Kenowa Hills Public Schools officials plan to ask voters again to fund school improvements, but this time with a scaled-down request.
District voters will be asked to approve a $55 million bond issue Nov. 3, pending the ballot issue’s approval by the state. The Kenowa Board of Education recently approved sending a pre-qualification application to the Michigan Department of Treasury, and plans to meet Aug. 3 to formally schedule the election.
The request is about one-third less than the $78.6 million ask voters soundly defeated in May. The board reduced its proposal based on a survey of residents following the May 5 defeat by 62 percent of voters.
Superintendent Gerald Hopkins said the survey showed “tremendous encouragement and support” for another proposal, and that the board modified it with residents’ concerns in mind.
“Our community recognizes the importance and need for improved safety, security and technology, and the need to address our aging facilities,” Hopkins said. “This proposal highlights these needs and would allow state funding to go to classroom supplies and instruction.”
The revised request includes building security upgrades, traffic-flow improvements and facility enhancements that were part of the original request. Dropped are a proposed new Early Childhood Center and some athletic upgrades, which Hopkins said got the least support in the survey.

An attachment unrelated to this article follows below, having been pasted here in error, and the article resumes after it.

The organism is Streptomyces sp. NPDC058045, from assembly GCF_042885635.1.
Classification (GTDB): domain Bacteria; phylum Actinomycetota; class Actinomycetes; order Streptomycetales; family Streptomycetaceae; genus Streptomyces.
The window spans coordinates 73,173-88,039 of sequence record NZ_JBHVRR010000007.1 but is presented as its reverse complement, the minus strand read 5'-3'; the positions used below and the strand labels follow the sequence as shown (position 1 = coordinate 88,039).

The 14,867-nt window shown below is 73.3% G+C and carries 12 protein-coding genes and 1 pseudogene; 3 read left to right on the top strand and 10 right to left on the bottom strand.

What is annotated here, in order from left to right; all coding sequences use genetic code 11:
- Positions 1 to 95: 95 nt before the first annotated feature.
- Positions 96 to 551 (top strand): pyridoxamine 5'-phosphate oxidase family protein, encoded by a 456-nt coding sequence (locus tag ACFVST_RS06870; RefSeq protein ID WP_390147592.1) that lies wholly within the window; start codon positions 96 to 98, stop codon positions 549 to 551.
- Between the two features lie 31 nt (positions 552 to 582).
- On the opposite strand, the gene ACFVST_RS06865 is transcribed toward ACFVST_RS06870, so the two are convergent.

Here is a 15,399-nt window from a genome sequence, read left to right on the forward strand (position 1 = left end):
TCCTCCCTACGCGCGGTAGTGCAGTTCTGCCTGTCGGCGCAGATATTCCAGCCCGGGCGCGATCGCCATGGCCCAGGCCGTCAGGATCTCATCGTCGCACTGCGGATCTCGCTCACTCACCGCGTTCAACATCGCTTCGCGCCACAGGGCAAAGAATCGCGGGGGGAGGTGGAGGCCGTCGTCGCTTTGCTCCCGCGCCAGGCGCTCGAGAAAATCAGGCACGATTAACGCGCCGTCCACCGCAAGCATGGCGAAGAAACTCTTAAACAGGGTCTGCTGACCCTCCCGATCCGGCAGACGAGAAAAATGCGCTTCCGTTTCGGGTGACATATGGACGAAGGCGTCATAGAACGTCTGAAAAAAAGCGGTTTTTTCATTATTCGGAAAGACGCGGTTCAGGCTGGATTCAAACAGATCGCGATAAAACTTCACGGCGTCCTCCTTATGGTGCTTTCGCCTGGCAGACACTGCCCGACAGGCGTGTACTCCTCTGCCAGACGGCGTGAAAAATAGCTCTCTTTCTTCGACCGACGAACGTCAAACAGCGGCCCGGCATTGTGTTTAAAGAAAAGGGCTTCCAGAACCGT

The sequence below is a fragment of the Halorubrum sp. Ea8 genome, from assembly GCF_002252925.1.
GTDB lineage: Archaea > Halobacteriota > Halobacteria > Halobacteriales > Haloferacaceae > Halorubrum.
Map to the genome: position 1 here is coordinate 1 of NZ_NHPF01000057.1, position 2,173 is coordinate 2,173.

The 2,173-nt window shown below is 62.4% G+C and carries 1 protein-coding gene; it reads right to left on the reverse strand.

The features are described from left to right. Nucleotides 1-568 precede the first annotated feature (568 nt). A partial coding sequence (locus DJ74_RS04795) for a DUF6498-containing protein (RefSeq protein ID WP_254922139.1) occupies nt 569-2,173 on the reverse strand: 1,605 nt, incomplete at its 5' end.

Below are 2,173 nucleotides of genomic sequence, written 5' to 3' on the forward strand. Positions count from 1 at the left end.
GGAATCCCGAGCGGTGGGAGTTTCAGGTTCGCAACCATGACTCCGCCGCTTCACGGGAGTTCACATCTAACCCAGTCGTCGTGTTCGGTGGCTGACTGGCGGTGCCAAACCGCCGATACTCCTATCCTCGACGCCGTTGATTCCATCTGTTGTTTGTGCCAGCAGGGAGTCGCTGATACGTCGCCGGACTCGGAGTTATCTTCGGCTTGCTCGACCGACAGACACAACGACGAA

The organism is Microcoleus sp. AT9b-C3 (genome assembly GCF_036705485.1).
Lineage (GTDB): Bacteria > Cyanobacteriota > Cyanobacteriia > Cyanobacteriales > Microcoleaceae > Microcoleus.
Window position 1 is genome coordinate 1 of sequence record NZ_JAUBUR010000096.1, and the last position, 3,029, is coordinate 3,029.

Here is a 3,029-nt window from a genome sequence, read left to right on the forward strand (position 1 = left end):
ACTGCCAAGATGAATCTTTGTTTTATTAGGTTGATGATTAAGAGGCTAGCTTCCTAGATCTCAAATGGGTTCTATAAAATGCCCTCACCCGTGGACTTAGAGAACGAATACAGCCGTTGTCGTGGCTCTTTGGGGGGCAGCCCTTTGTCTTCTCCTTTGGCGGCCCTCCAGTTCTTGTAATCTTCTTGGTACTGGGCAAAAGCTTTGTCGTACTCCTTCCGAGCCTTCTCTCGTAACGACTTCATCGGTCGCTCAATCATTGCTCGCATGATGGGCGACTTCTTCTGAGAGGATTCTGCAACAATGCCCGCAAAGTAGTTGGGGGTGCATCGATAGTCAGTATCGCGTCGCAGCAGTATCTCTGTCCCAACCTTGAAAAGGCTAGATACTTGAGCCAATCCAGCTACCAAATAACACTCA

Budget Cuts Necessary
The board also voted at its June 22 meeting to reduce staffing and athletic-event transportation as part of $1.25 million in cuts to the 2015-16 budget. Reductions include 10.5 full-time equivalent teaching and other positions. Another four positions will be eliminated through attrition, including the retirement of middle school Principal Joe Haines being filled by Dean of Students Abby Wiseman.
Other cuts mean both high school and middle school athletes will need to find their own transportation home from away games of up to 50 miles. In the past the requirement only applied to high school away games of up to 30 miles.
The cuts still leave a deficit of $838,000 to be covered by the district fund balance, Hopkins said. The school board also approved taking $982,182 from that fund to balance the 2014-15 budget. The reductions were required by a projected enrollment drop of 25 students, and came despite a $140 per-pupil increase in state aid, which Hopkins called “far short of what is needed to adequately fund education.”